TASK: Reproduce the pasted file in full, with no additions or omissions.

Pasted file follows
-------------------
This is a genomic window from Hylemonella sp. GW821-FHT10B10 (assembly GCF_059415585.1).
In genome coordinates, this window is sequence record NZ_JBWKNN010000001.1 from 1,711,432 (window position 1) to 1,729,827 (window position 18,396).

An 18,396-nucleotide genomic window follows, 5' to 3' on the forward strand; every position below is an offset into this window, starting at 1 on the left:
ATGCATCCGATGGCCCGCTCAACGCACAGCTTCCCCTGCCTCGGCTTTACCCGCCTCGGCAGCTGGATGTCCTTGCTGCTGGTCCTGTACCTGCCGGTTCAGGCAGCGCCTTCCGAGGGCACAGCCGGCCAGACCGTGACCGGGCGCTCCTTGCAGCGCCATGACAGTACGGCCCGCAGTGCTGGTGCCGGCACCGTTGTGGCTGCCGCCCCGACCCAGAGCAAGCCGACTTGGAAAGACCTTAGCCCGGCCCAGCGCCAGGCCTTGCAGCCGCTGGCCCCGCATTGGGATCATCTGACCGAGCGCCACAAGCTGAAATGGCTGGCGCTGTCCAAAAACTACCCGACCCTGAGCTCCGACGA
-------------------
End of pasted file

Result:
This is a genomic window from Hylemonella sp. GW821-FHT10B10 (assembly GCF_059415585.1).
In genome coordinates, this window is sequence record NZ_JBWKNN010000001.1 from 1,711,432 (window position 1) to 1,729,827 (window position 18,396).

An 18,396-nucleotide genomic window follows, 5' to 3' on the forward strand; every position below is an offset into this window, starting at 1 on the left:
ATGCATCCGATGGCCCGCTCAACGCACAGCTTCCCCTGCCTCGGCTTTACCCGCCTCGGCAGCTGGATGTCCTTGCTGCTGGTCCTGTACCTGCCGGTTCAGGCAGCGCCTTCCGAGGGCACAGCCGGCCAGACCGTGACCGGGCGCTCCTTGCAGCGCCATGACAGTACGGCCCGCAGTGCTGGTGCCGGCACCGTTGTGGCTGCCGCCCCGACCCAGAGCAAGCCGACTTGGAAAGACCTTAGCCCGGCCCAGCGCCAGGCCTTGCAGCCGCTGGCCCCGCATTGGGATCATCTGACCGAGCGCCACAAGCTGAAATGGCTGGCGCTGTCCAAAAACTACCCGACCCTGAGCTCCGACGA